Cinematic in its settings, moving without being sentimental, "Orringer writes without anachronism, and convincingly." Don't just take my word for it, read the New York Times review.

Julie Orringer grew up in New Orleans and Ann Arbor. She is a graduate of the Iowa Writers’ Workshop and Cornell University, and was a Stegner Fellow and Marsh McCall Lecturer in the Creative Writing Program at Stanford University and the Helen Herzog Zell Visiting Professor of Creative Writing at the University of Michigan. Visit Julie's website.

**= Starred reviews

BBC Historical Drama: Part 4

Part 4 – Sarah Waters, William Golding, Anne Bronte, Thomas Hardy, Flora Thompson, John Balderston

Lately, I've been reading a lot of historical fiction based in England. With images from those books/novels in mind, I started checking out different historical dramas, the best of which I've seen are from BBC. Step into the 1800s and get involved of the lives of Nan Astley, Edmund, Helen Graham, Fancy Day, and Laura Timmins!

Tipping the Velvet is a colorful passionate drama about a lesbian, Nan Astley, and the relationships she finds, including one with her music hall co-star, Kitty. When Kitty decides to marry a man, Nan must find a way to survive the heartbreak of her first love. The book the screenplay was adapted from shares the same title and was written by Sarah Waters.

Based off of William Golding’s unforgettable sea trilogy, To the Ends of the Earth tells the story of a young aristocrat that sets sail to a new governmental post in Australia. However, Edmund soon discovers how naïve and unaware he is hurtling into this adventure.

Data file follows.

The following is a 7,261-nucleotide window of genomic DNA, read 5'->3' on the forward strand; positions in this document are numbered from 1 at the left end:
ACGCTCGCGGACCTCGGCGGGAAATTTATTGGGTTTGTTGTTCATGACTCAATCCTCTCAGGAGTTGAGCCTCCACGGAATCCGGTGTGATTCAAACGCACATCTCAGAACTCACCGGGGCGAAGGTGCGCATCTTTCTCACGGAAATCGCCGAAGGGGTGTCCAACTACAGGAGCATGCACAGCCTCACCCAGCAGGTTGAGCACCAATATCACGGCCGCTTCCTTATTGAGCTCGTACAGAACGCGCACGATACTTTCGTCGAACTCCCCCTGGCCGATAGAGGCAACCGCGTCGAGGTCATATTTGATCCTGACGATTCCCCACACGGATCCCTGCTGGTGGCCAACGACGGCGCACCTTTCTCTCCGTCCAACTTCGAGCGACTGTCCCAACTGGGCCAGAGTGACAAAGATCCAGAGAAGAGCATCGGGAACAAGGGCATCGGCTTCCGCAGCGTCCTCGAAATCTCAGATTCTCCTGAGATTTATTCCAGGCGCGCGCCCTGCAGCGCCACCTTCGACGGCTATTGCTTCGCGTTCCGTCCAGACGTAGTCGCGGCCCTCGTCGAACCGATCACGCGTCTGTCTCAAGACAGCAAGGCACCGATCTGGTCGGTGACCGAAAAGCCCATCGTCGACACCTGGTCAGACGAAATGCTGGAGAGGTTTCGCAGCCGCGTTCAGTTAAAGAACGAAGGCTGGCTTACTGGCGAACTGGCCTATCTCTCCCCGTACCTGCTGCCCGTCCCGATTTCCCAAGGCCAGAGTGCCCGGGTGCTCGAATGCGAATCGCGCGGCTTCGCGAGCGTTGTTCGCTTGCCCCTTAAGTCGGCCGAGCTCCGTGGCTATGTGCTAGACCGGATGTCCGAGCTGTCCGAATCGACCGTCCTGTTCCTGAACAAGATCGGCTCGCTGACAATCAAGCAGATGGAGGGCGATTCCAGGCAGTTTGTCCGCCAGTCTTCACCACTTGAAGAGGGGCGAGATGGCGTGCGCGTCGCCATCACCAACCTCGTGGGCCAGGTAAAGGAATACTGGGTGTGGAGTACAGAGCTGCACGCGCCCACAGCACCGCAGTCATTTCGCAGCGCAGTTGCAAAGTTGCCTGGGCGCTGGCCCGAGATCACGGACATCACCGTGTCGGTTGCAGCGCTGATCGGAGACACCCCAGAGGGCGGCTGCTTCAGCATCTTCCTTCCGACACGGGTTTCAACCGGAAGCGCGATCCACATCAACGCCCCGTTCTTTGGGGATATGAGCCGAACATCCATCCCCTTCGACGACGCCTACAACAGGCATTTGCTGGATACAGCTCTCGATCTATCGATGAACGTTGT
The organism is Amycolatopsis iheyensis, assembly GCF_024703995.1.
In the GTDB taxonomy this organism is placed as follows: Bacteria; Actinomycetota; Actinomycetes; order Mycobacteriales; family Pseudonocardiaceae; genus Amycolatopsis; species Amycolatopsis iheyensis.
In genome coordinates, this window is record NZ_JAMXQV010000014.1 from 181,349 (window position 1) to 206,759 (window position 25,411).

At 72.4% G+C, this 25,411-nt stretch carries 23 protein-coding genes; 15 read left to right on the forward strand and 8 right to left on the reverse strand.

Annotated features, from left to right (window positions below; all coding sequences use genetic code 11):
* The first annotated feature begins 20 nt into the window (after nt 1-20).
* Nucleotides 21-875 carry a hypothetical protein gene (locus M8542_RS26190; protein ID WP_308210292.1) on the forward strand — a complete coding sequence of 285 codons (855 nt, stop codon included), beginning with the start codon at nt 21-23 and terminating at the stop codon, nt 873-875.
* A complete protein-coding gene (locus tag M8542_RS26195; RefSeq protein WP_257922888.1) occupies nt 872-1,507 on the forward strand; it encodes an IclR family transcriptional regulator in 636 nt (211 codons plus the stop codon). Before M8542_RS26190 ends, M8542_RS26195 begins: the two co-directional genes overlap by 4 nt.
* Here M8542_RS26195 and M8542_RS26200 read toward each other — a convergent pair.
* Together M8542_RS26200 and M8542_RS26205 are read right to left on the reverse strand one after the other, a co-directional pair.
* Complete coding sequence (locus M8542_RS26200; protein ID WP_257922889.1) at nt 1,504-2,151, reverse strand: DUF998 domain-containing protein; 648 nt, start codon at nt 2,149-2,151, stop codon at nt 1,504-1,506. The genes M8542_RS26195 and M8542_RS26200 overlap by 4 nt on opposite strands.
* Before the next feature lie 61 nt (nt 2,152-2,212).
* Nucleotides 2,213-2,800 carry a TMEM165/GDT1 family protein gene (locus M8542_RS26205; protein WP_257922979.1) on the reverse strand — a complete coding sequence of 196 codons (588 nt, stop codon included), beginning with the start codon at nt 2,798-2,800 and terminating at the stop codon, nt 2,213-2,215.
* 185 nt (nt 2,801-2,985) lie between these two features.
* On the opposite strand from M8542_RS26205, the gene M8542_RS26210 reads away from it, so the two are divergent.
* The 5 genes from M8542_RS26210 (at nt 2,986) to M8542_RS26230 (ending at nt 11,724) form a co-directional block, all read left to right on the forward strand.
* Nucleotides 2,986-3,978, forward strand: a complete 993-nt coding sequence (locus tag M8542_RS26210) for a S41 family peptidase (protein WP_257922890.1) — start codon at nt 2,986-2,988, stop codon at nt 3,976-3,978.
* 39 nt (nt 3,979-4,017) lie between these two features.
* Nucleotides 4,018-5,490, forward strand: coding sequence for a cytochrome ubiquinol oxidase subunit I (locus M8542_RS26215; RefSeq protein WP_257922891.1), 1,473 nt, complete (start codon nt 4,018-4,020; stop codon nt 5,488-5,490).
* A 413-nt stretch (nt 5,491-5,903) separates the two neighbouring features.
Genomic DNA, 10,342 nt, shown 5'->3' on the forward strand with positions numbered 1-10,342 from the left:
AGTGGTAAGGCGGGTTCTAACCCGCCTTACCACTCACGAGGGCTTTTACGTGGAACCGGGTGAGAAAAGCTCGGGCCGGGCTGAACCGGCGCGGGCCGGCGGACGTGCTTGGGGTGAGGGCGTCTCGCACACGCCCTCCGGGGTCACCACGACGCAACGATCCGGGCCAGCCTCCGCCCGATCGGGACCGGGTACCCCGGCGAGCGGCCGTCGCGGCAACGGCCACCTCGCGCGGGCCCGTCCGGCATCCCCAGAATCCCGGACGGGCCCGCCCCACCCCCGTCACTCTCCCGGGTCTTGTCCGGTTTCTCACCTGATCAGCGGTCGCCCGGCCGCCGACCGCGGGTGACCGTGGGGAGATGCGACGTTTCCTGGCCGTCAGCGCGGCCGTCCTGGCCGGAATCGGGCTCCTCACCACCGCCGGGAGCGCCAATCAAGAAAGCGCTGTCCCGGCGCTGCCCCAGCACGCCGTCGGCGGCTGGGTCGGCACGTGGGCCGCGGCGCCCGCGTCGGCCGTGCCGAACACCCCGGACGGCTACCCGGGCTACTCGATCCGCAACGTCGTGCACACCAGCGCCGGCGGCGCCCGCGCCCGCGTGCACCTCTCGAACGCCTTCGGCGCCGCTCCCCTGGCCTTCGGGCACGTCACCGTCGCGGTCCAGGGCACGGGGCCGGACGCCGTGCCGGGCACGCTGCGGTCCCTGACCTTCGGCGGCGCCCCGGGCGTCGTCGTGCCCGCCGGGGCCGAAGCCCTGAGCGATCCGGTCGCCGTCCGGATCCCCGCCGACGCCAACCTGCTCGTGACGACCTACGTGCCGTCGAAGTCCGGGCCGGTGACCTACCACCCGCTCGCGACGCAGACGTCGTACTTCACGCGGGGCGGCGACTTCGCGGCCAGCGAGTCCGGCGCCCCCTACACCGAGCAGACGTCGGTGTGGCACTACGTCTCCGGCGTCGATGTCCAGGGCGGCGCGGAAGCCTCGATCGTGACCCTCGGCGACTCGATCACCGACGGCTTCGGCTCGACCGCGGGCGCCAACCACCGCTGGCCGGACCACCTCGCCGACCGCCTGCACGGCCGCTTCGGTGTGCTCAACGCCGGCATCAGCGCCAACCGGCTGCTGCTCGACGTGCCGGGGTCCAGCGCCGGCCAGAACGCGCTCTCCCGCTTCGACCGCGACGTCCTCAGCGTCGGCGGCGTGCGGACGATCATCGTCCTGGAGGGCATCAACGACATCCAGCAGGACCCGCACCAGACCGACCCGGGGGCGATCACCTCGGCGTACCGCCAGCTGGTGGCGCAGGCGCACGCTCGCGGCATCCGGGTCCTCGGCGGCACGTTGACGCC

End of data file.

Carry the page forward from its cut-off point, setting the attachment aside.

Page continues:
The Tenant of Wildfell Hall is a miniseries based off of one of the published works of lesser known Bronte sister, Anne Bronte. In this controversial (at the time it was written) story, Helen Graham tries to rescue herself and her son from her husband who has become a lecherous drunk.

Under the Greenwood Tree is a light romance, a bit different that better known works by Thomas Hardy. Fancy Day is a young woman who comes home to take care of her ailing father. She returns home to her small village, to the unexpected advances of three distinct gentlemen.

Developed from Flora Thompson’s trilogy, Lark Rise to Candleford, is an ongoing BBC Series that’s in its third season. In this series, Laura Timmins moves from the smaller village of Lark Rise, to the larger town of Candleford, to live with her cousin and find work. Laura finds herself surprised at the vast difference of the pace of life and scandals that occur in Candleford in comparison with Lark Rise.

Berkeley Square tells a story from an early 20th century perspective, more specifically; 1902 (had to throw this in the mix!). Berkeley Square is actually based on a play written by John L. Balderston. In this play and miniseries, three young nannies get jobs with well-to-do London families in this coming-of-age-tale that has been compared with Road to Avonlea.

If you’ve missed previous parts of my BBC Historical Drama blog, you can find them here: Part 1, Part 2, Part 3.